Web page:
I think that'd be great!
Some of this stuff technically accelerates capabilities (or more specifically, the elicitation of existing capabilities), but I think it also belongs to a more fundamentally reliable path on the tech tree. The sooner the industry embraces it, the less time they spend in other parts of the tech tree that are more prone to misoptimization failures, and the less likely it is that someone figures out how to make those misoptimization failures way more efficient.
I suspect there's a crux about the path of capabilities development in there for a lot of people; I should probably get around to writing a post about the details at some point.
What I'm calling a simulator (following Janus's terminology) you call a predictor
Yup; I use the terms almost interchangeably. I tend to use "simulator" when referring to predictors used for a simulator-y use case, and "predictor" when I'm referring to how they're trained and things directly related to that.
I also like your metatoken concept: that's functionally what I'm suggesting for the tags in my proposal, except I follow the suggestion of this paper to embed them via pretraining.
Yup again—to be clear, all the metatoken stuff I was talking about would also fit in pretraining. Pretty much exactly the same thing. There are versions of it that might get some efficiency boosts by not requiring them to be present for the full duration of pretraining, but still similar in concept. (If we can show an equivalence between trained conditioning and representational interventions, and build representational interventions out of conditions, that could be many orders of magnitude faster.)
Alas, nope! To my knowledge it hasn't actually been tried at any notable scale; it's just one of those super simple things that would definitely work if you were willing to spend the compute to distill the behavior.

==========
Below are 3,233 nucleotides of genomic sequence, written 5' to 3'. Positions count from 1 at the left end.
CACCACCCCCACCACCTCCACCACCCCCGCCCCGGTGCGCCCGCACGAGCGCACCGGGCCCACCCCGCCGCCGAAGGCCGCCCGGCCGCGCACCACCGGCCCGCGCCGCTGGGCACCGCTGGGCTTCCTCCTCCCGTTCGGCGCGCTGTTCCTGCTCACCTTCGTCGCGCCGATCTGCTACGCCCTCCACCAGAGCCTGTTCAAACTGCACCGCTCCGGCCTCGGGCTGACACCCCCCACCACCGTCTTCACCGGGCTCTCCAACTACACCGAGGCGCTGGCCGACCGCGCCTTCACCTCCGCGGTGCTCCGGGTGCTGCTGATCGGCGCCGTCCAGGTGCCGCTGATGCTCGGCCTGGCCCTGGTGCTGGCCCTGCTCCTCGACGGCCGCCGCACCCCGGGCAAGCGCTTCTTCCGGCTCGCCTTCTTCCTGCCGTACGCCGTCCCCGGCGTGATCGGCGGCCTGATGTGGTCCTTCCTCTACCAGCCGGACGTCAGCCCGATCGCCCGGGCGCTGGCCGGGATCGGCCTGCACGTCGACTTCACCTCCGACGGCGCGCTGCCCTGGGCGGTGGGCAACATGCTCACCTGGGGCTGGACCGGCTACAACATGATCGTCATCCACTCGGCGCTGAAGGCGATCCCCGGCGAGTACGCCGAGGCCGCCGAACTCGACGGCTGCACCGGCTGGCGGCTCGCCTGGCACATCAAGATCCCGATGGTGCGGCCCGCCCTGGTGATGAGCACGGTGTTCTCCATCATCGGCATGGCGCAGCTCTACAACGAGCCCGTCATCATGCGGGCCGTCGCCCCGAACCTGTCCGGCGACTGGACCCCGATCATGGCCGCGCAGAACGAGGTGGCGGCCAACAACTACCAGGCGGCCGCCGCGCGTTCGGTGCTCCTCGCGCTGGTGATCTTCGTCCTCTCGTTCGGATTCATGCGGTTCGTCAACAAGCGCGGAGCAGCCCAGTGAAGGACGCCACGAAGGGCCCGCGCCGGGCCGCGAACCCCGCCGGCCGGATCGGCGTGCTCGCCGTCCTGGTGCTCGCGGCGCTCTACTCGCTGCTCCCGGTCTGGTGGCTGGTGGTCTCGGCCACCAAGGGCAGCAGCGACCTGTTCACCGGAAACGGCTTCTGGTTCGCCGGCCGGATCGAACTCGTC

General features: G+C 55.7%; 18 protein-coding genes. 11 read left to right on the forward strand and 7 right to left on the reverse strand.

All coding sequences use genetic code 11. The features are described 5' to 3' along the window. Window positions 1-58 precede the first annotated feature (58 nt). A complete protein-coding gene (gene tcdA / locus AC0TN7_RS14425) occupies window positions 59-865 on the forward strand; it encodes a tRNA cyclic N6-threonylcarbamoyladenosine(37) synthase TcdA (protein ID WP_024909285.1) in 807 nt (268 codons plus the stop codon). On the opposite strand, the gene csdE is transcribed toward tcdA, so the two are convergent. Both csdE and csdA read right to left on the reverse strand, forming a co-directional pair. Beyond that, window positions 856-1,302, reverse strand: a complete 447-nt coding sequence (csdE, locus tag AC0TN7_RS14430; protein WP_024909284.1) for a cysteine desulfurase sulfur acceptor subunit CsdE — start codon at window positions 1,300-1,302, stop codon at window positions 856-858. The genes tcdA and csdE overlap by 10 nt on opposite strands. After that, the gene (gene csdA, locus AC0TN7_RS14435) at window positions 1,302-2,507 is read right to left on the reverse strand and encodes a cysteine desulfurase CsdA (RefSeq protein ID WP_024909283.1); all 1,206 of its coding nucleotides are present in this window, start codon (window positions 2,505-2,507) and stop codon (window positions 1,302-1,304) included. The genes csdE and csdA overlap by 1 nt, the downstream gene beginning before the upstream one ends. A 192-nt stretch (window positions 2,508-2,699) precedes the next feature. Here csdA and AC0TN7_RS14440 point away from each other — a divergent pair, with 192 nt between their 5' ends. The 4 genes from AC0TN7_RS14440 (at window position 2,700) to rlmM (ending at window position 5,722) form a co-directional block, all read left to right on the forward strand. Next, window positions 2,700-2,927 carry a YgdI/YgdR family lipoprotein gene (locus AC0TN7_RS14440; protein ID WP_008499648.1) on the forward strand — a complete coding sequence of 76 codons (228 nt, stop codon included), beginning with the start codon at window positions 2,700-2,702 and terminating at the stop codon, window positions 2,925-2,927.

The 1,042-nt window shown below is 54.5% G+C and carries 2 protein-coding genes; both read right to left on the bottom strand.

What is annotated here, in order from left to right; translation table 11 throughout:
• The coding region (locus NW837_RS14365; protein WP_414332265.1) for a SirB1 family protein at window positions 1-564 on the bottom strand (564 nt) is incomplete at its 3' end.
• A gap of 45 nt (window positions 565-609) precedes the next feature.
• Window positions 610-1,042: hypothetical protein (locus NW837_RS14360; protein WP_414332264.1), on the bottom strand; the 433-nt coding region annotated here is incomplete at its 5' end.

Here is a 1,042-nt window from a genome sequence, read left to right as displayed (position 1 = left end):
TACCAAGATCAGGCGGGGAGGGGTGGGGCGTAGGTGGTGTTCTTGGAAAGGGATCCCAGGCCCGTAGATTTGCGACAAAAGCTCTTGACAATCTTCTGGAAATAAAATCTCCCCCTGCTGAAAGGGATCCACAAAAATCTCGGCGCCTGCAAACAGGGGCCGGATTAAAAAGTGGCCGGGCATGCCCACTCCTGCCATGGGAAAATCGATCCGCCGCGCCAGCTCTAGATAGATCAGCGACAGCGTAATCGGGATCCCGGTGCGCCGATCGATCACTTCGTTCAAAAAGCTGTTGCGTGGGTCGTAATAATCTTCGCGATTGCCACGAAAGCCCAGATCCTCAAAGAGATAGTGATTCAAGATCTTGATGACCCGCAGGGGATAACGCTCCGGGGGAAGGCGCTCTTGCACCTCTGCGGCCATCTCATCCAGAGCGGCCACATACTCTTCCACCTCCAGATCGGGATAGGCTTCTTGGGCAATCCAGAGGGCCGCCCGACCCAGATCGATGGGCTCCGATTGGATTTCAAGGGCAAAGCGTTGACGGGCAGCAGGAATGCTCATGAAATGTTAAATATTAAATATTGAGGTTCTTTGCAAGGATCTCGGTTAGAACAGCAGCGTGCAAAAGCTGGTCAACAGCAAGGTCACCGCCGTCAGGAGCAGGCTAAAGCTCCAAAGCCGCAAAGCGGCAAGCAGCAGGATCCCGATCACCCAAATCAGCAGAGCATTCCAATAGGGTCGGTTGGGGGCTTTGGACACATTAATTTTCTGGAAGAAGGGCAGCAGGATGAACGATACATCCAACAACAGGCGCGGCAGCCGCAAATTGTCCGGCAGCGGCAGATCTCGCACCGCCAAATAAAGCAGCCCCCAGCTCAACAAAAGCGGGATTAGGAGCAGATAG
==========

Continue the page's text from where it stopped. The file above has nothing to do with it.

Signal boosted! This is one of those papers that seems less known that it should be. It's part of the reason why I'm optimistic about dramatic increases in the quality of "prosaic" alignment (in the sense of avoiding jailbreaks and generally behaving as expected) compared to RLHF, and I think it's part of a path that's robust enough to scale.
You can compress huge prompts into metatokens, too (just run inference with the prompt to generate the training data). And nest and remix metatokens together.
It's also interesting in that it can preserve the constraints on learnable values during predictive training, unlike approaches equivalent to RL with sparse/distant rewards.
The fact that the distinctions it learns about the metatokens become better and better as more optimization pressure is applied is an interesting inversion of the usual doom-by-optimization story. Taking such a model to the extreme of optimization just makes it exceedingly good at distinguishing subtle details of what constitutes <nice> versus <authoritative_tone> versus <correct>. It's an axis of progress in alignment that generalizes as the capability does; the capability is the alignment. I'm pretty certain that a model that has very thoroughly learned what "nice" means at the human level can meaningfully generalize it to contexts where it hasn't seen it directly applied.
I'm also reasonably confident in finding some other paths to extremely similar effects on internal representations. I wouldn't be surprised if we can decompose conditions into representational features to learn about what they mean at the learned feature level, then cobble together new inference-time conditions via representational intervention that would have equivalent effects to training new metatokens.
After all, ChatGPT4/DALLE3 can generate an image of a vacuum cleaner that "embodies the aspirational human trait of being kind to one another." That seems like more of a reach than a hypothetical superintelligence figuring out that humans wouldn't be okay with, say, a superscience plan that would blow up 25% of the earth's crust.